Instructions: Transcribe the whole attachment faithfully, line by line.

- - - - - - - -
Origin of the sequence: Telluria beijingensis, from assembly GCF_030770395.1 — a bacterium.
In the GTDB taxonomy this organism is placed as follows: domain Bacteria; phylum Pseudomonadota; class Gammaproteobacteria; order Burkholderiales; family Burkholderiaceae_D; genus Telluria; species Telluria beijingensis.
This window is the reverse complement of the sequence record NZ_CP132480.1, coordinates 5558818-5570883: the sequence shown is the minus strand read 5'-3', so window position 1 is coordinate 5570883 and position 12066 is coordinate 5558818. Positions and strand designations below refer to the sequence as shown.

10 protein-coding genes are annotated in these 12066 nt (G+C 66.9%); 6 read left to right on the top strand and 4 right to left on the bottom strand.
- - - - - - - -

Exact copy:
Origin of the sequence: Telluria beijingensis, from assembly GCF_030770395.1 — a bacterium.
In the GTDB taxonomy this organism is placed as follows: domain Bacteria; phylum Pseudomonadota; class Gammaproteobacteria; order Burkholderiales; family Burkholderiaceae_D; genus Telluria; species Telluria beijingensis.
This window is the reverse complement of the sequence record NZ_CP132480.1, coordinates 5558818-5570883: the sequence shown is the minus strand read 5'-3', so window position 1 is coordinate 5570883 and position 12066 is coordinate 5558818. Positions and strand designations below refer to the sequence as shown.

10 protein-coding genes are annotated in these 12066 nt (G+C 66.9%); 6 read left to right on the top strand and 4 right to left on the bottom strand.